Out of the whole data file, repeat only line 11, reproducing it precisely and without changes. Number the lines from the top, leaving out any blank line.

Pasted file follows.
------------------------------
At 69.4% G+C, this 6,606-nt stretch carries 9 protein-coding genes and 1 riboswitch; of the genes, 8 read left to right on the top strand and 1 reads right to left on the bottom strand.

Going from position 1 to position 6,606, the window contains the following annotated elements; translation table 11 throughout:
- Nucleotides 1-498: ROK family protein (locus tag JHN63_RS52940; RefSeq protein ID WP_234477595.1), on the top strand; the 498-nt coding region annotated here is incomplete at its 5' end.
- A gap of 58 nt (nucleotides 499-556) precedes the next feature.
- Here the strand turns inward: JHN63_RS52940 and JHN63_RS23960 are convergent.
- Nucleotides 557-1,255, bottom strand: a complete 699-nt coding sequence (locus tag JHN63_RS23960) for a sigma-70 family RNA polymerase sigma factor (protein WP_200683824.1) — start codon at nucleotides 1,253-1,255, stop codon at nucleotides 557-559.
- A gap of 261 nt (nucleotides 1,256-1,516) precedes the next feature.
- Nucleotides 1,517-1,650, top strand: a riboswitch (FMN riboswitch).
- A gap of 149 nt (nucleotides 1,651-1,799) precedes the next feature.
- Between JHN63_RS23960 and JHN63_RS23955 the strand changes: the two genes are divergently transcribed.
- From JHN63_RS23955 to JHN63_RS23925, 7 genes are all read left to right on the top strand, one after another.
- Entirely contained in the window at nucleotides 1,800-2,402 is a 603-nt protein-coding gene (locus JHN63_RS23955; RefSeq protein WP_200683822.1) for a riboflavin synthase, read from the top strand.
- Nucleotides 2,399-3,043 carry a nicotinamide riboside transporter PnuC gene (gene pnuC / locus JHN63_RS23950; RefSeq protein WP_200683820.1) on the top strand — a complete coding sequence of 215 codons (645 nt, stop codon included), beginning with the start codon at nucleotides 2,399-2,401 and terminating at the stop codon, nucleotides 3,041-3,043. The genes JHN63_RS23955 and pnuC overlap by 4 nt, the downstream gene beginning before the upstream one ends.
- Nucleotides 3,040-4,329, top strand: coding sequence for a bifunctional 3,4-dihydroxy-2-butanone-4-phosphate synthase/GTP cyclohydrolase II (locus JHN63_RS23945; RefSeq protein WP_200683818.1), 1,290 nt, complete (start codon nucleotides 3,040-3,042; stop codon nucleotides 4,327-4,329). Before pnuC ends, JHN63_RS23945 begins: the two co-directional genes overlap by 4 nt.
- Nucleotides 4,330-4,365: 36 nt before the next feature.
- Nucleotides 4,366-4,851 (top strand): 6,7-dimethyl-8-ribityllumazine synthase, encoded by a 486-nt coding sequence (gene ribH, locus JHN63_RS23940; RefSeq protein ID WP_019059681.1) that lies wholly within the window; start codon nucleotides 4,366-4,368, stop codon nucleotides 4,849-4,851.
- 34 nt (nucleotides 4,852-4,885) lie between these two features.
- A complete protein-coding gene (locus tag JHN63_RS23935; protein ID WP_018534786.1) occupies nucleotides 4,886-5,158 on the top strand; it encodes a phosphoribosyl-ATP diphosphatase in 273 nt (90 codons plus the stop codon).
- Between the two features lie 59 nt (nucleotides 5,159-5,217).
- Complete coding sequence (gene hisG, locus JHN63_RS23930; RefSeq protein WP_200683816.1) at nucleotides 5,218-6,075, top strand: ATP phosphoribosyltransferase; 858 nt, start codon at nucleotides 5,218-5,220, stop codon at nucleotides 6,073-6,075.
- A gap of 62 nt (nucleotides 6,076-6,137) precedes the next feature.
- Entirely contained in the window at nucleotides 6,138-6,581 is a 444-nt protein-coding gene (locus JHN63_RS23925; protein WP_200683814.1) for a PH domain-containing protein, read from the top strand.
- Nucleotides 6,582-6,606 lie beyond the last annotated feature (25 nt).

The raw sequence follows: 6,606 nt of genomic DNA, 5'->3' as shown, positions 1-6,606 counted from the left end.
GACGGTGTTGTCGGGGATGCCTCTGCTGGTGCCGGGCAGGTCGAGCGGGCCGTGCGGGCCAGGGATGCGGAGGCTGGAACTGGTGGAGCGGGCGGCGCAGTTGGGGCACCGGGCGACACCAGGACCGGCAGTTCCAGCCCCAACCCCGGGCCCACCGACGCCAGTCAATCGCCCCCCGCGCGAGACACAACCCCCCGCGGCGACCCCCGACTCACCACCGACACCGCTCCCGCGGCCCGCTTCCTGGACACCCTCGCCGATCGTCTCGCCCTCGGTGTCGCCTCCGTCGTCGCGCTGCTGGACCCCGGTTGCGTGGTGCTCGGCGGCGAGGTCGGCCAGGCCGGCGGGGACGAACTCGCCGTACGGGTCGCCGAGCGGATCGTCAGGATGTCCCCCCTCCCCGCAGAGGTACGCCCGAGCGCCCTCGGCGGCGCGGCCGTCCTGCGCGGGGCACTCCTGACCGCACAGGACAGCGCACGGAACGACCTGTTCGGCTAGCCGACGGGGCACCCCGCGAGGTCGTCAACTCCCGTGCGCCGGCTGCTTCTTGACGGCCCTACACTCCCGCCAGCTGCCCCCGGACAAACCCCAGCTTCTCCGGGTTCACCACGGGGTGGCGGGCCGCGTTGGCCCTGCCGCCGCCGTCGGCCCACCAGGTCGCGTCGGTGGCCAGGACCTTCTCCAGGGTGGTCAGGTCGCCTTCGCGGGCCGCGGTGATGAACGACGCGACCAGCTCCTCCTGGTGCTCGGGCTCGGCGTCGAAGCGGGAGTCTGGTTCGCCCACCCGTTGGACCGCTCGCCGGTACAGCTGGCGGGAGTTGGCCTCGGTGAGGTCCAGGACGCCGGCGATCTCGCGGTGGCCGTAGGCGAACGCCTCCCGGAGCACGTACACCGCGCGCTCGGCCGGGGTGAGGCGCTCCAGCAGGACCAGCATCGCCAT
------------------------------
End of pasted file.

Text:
- From JHN63_RS23955 to JHN63_RS23925, 7 genes are all read left to right on the top strand, one after another.